Clash by Night (1964, UK)
Clash by Night is not exactly a prison movie, but it is all about prisoners and Prison Officers. So it’s prisonny.
Not that much of it is recognisable; the film transports us to a very different time where all the prisoners are Anglo-Saxon, none are drug users (or even alcohol abusers), and there is not a tattoo in sight.
One of those prisoners is Martin Lord (Terence Longdon), a poultry farmer who is possibly the most unlikely farmer you will ever see, maybe because he speaks a bit posh and is always wearing a suit and tie. He is wearing a suit and tie when he returns home from a day in London to find his Carnaby Street-dressed poultry farmer’s wife, Nita (Jennifer Jayne), being attacked by a stranger. He punches the man, who hits his head on the hearth and dies. Back in a suit and tie again for his trial, Lord gets five years… and accepts his fate with bizarre equanimity instead of bitterly cursing the only jury in the world that would convict him.
He is joined on a prison bus taking him to a new prison by five other newly-sentenced prisoners: Doug Roberts (Harry Fowler), a proud thief to whom he is handcuffed; ex-British Army Major Ronald Grey-Simmons (Alan Wheatley), who naturally enough has been convicted of major fraud; Sydney Selwyn (Mark Dignam), a middle-class religious zealot who is said to have taken “brotherly love a bit too far”; Victor Lush (Peter Sallis), a paranoid schizophrenic who has been charged with attacking a girl but would also seem to have killed his mother; and Bart Rennison (Tom Bowman), a gangster who looks as if he has stepped straight out of a film noir from the 1940s.
They don’t get far. The bus is diverted off the main road by Rennison’s gang and into an old hay barn which has been soaked with paraffin. Rennison is duly sprung, the more experienced of the two Prison Officers, Mawsley, is shot dead for recognising one of the springers, and the rest are told that if they try to escape two other members of the gang will set the place alight.
Tension, of course, ensues. It is Guy Fawkes Night and a stray firework could land on the roof and incinerate them at any time. The remaining Prison Officer, Danny Watts, is seen by some of the prisoners and the bus driver, Ernie Peel (whom the prisoners quickly twig is probably in on the whole show), to lack decisiveness and leadership. Recriminations and strategies are tossed about… and then Lord, whose farm is close by and who just happens to know the barn well, lets Roberts know about a secret door. They sneak out; Roberts with the intent of fleeing to the continent, and Lord to see his wife one more time and to wait there until he is rearrested.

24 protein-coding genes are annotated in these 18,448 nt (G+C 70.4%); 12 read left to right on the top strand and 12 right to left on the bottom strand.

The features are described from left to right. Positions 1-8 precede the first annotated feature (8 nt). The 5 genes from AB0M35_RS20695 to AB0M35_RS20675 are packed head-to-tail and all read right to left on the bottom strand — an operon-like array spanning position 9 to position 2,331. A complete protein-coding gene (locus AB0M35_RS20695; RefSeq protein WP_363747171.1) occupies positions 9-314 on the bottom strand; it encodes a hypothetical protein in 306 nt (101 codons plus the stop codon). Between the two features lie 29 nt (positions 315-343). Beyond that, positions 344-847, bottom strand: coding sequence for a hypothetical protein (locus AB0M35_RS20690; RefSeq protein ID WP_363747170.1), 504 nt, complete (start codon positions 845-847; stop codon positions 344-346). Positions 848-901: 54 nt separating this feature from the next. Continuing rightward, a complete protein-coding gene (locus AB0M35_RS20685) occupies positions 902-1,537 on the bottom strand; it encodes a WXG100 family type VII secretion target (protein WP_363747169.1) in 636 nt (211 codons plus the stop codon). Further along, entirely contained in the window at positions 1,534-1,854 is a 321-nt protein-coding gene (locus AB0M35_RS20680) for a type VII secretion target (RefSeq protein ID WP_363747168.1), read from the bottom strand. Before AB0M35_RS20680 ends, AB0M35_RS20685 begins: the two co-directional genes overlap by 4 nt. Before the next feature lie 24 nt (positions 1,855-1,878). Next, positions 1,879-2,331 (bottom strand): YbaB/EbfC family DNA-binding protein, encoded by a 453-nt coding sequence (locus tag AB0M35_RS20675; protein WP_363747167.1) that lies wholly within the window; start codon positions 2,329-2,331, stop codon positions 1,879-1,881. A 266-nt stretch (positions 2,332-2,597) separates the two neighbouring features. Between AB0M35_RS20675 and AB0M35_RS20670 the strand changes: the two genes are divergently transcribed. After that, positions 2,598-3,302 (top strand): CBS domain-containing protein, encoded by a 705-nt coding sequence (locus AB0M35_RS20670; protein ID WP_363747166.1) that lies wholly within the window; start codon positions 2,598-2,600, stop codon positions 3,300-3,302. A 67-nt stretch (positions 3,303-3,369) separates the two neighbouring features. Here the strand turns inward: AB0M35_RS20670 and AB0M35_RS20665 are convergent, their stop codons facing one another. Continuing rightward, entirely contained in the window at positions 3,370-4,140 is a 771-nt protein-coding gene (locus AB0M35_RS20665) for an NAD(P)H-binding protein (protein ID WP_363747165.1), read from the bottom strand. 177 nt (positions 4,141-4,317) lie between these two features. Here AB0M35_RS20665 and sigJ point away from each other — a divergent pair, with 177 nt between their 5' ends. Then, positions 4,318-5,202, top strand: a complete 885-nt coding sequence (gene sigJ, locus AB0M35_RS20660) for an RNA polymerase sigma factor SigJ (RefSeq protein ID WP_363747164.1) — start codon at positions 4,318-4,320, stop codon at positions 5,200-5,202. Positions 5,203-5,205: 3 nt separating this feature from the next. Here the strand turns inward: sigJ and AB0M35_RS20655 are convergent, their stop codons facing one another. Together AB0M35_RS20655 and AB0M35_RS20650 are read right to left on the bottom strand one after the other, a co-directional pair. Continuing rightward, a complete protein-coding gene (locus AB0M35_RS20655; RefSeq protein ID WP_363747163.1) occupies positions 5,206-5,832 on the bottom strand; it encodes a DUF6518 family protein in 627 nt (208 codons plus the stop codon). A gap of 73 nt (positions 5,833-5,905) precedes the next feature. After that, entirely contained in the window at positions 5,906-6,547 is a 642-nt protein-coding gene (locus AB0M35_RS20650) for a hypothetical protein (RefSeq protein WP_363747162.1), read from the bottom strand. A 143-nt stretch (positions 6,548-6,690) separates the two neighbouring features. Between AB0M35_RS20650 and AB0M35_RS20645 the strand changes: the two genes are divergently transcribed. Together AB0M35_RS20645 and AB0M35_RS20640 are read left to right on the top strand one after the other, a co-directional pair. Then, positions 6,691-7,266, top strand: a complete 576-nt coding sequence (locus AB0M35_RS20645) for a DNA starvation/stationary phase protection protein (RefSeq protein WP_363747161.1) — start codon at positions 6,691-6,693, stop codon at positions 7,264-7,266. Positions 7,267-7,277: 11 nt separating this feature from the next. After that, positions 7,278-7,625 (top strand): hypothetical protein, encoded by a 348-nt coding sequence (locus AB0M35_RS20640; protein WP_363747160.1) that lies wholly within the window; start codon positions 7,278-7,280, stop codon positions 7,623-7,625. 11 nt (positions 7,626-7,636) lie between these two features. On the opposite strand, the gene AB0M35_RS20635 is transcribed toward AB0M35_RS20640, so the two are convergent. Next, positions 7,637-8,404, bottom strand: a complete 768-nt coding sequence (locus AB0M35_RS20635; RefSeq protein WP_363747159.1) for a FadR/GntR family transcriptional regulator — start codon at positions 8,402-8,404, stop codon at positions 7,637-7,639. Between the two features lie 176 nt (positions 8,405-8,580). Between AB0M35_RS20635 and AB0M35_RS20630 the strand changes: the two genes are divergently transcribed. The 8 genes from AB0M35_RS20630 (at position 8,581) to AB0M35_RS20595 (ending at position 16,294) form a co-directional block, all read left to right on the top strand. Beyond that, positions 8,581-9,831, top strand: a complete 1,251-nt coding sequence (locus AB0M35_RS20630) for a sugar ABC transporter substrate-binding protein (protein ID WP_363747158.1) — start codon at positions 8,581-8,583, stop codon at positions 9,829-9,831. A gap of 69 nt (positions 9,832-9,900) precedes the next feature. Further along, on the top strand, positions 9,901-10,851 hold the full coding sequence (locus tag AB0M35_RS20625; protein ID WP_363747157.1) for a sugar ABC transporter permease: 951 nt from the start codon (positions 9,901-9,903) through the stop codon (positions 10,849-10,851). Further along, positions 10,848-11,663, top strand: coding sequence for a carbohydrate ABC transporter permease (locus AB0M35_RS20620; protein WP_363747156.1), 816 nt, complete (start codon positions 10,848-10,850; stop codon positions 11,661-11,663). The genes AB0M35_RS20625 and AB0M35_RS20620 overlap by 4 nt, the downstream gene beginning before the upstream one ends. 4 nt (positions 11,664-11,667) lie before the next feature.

They pop in to see Mrs Lord, just after the Police have been there – first alerted to the escape by a car crash during an unconnected police pursuit in which Rennison died – but, after a cuddle (Lord) and a bite to eat (Roberts), they decide to return to the barn; Roberts having lost his nerve and Lord keen to avoid an extra year on top of his sentence for escaping.
They get back just in time; the sad, psychotic Lush has set the barn alight and Lord and Roberts are able to lead them all out to safety – other than the driver, who found the secret door and ran straight to the Police to try to shift suspicion away from himself, and Lush, who returned into the flames to retrieve a bunch of make-believe primroses.
It is really a rather jolly action movie, despite the odd bits of collateral damage. Nearly all the prisoners are treated sympathetically: Lord, of course, is a dutiful, loving husband and desperately unlucky to be in prison, Roberts is an inherently decent if incorrigible ‘tea-leaf’, the toffy old Major is burdened by a horrible, grasping wife, and everyone agrees that Lush shouldn’t be in prison. The Prison Officers are a decent lot also, if not the brightest. The Police are decent and very good at their jobs. And the stylish Nita very decently offers Roberts all her cash, and then a job when he gets out of prison, three and a bit years before her husband. And it ends pretty decently, eh what?
It’s not a film that, 50-plus years later, you could imagine being made. Or made in the same way.
* also known as ‘Escape by Night‘
Posted on January 7th, 2017 at 9:34 pm. Updated on January 7th, 2017 at 9:34 pm.